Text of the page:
But energy is far from the only thing we’re working at. We are resolving problems associated with cooperation in aviation. Of course the Chinese are primarily interested in heavy helicopters, and here Russia undoubtedly is a world leader. Probably no one but us makes such helicopters. There are some in the States, but I don’t think that even there they have such heavy, 20-tonne ones. We will either upgrade the existing one or build a completely new machine – this is being agreed on by specialists and experts.
We have good prospects in aircraft engineering. Of course it is difficult to break into the international market for wide-bodied aircraft, very difficult. But we have opportunities, financial resources, technology, and huge markets in both Russia and China. If we make a competitive, truly competitive machine, then it will go on its respective market and have good prospects.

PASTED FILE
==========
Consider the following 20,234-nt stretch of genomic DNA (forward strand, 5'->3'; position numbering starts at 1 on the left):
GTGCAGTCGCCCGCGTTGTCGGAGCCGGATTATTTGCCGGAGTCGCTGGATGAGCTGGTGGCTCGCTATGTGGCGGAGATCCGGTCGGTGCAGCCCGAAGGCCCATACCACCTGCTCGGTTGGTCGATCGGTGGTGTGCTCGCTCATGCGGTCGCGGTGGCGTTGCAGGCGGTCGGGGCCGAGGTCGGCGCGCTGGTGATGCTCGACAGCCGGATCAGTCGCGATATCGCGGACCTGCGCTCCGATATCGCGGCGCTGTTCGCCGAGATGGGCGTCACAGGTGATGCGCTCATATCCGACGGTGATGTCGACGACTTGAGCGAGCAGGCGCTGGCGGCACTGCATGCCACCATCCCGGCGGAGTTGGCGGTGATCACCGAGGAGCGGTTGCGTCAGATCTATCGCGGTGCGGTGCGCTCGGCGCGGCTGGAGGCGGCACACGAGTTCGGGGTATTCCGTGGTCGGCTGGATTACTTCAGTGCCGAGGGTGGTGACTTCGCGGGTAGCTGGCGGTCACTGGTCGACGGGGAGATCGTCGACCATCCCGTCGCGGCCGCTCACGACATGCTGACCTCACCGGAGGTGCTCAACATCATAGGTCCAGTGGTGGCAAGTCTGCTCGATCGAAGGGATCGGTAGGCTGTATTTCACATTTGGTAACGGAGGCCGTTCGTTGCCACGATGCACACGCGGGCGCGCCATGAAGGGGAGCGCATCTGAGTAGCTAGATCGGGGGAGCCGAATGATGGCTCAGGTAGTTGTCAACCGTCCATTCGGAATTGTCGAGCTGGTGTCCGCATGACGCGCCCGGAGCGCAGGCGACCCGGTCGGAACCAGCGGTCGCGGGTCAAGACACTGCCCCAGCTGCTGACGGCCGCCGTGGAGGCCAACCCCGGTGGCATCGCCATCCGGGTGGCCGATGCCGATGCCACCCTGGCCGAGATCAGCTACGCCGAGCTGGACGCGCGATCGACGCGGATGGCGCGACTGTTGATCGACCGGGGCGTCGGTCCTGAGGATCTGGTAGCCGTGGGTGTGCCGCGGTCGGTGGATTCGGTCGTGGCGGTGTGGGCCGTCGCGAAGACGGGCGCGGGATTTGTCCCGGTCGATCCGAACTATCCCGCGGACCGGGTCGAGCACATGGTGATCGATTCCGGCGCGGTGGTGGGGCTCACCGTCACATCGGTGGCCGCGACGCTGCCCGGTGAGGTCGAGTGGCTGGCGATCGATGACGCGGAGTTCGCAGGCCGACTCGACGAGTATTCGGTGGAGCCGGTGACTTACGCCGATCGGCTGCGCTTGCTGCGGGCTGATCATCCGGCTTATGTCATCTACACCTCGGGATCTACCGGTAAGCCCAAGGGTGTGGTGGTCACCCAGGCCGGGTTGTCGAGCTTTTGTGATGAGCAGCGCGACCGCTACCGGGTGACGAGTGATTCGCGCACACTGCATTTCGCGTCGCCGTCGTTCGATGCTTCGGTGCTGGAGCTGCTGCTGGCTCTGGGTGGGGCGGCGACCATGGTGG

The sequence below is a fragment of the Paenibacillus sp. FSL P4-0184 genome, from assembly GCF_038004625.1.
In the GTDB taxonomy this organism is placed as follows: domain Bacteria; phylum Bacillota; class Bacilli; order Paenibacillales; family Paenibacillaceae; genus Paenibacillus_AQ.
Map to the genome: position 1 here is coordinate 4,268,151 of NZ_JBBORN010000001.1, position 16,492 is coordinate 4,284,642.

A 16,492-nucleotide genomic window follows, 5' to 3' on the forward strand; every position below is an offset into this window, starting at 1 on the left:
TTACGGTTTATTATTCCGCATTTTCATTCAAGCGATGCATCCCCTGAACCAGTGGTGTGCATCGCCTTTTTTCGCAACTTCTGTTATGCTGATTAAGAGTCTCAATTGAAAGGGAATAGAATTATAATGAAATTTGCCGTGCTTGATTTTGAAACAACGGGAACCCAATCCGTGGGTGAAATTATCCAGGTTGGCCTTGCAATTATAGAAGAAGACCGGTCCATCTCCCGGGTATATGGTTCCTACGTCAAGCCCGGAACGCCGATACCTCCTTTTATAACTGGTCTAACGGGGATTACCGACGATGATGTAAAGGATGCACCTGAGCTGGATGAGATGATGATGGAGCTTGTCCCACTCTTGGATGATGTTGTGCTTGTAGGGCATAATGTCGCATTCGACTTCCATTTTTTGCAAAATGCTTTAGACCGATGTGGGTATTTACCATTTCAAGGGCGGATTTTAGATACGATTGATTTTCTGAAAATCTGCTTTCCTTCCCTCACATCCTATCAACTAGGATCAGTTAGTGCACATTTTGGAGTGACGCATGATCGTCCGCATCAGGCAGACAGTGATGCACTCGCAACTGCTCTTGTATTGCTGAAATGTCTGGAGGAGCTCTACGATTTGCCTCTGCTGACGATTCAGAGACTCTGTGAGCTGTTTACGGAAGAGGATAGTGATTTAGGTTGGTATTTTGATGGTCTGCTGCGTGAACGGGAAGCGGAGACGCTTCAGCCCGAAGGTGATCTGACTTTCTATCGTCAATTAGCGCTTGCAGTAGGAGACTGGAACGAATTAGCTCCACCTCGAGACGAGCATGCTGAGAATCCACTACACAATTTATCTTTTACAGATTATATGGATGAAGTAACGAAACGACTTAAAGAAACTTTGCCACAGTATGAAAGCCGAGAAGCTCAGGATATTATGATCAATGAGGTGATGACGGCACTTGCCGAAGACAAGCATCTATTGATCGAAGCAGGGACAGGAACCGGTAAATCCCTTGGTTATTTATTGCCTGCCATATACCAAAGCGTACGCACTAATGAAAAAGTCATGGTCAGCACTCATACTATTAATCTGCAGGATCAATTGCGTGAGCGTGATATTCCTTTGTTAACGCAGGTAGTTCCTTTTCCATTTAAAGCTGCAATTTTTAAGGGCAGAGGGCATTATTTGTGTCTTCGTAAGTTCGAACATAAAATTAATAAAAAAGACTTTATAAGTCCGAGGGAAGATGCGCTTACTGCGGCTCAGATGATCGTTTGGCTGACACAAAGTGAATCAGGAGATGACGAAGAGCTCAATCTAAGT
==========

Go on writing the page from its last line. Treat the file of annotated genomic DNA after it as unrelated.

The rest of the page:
There are other fields, such as the metals industry, as well as good prospects for cooperation in transport, in developing infrastructure. After all, some routes linking Asia and Europe pass through Russia and China, and others could too. And here too we need to decide with our partners on the direction.
We have a lot of problems related to environmental protection, ecology. It’s difficult to overestimate cross-border cooperation on this topic. Look at what happened during heavy floods and high water. And if any man-made disasters occur, they will affect both China and Russia. It is very important to establish relationships between our respective regions, and between corresponding services.